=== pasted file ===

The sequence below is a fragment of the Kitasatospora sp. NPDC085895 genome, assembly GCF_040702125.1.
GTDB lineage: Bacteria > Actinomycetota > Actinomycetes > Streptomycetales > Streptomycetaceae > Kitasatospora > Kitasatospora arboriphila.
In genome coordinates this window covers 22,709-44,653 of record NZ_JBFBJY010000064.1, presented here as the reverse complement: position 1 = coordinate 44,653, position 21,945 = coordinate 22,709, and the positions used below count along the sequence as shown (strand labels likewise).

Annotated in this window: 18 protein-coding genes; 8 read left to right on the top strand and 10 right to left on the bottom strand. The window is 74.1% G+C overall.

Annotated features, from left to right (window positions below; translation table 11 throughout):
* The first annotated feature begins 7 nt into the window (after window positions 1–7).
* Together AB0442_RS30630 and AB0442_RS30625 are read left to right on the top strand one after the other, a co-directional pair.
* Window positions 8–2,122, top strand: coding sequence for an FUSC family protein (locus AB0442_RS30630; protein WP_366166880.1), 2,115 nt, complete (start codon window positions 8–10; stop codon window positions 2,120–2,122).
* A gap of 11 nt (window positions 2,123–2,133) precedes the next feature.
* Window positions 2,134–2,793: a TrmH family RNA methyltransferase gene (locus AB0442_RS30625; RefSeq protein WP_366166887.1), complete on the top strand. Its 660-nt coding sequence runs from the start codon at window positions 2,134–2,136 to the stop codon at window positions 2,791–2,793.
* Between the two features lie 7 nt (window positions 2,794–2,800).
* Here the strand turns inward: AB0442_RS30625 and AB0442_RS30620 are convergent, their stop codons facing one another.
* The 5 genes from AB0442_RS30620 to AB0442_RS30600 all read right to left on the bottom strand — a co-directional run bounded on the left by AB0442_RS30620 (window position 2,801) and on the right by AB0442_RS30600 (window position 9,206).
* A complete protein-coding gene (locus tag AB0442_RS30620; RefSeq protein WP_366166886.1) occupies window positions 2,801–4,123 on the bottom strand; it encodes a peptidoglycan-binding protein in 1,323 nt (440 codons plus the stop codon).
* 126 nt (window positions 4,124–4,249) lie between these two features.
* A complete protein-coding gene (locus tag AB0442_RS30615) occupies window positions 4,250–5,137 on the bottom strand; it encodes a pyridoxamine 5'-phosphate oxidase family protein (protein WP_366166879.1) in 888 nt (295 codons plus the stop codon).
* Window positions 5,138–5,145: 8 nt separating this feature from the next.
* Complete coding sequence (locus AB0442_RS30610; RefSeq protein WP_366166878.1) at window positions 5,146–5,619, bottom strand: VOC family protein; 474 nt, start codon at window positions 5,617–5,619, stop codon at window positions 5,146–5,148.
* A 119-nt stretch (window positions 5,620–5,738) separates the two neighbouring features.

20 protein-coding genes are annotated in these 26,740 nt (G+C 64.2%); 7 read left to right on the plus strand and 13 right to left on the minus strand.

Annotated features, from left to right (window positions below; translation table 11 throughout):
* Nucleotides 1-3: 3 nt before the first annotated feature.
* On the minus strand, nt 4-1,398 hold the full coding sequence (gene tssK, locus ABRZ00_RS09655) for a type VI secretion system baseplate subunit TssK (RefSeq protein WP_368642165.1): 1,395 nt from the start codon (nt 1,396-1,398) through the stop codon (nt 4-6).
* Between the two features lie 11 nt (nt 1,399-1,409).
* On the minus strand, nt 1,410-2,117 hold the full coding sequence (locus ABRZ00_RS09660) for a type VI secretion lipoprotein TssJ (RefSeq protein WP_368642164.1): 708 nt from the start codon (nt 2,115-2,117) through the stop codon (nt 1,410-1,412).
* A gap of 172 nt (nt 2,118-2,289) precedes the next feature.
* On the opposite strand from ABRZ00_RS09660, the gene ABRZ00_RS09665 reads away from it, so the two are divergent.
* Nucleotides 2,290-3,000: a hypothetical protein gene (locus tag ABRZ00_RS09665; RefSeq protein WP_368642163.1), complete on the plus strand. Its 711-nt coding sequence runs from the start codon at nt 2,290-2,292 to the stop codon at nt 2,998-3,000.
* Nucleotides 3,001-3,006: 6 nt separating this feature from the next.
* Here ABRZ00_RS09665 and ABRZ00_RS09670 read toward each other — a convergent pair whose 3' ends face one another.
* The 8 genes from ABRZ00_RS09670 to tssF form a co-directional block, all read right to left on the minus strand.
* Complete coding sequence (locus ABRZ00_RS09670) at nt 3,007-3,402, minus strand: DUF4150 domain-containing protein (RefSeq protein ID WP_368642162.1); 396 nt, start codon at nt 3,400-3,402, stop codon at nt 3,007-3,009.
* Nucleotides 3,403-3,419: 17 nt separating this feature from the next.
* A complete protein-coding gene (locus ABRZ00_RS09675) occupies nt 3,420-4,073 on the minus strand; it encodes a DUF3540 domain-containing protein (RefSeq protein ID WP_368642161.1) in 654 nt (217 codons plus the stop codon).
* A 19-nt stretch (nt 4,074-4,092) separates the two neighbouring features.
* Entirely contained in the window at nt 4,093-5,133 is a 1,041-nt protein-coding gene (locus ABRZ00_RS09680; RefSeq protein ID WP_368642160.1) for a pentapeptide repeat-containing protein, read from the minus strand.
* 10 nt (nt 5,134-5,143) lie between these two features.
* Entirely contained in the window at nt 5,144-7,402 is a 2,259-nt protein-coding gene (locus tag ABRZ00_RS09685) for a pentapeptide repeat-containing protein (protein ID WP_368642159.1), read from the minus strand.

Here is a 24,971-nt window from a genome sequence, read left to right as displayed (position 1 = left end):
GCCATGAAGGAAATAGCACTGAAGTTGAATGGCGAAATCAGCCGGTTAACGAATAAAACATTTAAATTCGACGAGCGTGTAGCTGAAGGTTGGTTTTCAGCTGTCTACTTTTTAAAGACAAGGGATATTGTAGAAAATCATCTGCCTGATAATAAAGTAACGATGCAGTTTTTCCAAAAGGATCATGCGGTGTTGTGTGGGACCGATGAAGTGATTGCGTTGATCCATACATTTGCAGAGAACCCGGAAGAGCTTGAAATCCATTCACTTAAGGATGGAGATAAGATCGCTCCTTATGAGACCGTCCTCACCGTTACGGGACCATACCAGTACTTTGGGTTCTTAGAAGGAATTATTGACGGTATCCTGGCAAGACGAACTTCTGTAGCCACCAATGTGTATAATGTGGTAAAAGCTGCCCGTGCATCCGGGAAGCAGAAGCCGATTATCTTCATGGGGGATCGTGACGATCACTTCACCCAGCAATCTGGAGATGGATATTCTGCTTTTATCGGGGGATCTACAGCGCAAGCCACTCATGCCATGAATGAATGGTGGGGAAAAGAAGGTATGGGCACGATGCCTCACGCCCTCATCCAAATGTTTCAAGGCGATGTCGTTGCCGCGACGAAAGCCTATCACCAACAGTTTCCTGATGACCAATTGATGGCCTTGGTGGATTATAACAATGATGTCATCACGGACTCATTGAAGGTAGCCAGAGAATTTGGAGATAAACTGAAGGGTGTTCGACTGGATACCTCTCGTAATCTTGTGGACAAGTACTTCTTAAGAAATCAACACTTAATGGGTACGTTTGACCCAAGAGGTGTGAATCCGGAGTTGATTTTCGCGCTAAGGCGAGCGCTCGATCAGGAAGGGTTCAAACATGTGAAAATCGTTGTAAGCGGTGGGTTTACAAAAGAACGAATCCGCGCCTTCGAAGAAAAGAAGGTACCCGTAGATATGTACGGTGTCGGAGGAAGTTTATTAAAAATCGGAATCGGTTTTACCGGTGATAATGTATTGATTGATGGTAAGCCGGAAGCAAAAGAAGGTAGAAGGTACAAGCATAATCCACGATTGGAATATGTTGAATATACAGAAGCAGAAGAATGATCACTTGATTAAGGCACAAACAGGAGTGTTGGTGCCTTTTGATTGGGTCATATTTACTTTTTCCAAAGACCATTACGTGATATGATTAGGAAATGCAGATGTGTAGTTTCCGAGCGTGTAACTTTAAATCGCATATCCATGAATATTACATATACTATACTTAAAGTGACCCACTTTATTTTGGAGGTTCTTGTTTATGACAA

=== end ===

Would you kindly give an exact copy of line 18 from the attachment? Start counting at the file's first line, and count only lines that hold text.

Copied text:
* Complete coding sequence (locus AB0442_RS30610; RefSeq protein WP_366166878.1) at window positions 5,146–5,619, bottom strand: VOC family protein; 474 nt, start codon at window positions 5,617–5,619, stop codon at window positions 5,146–5,148.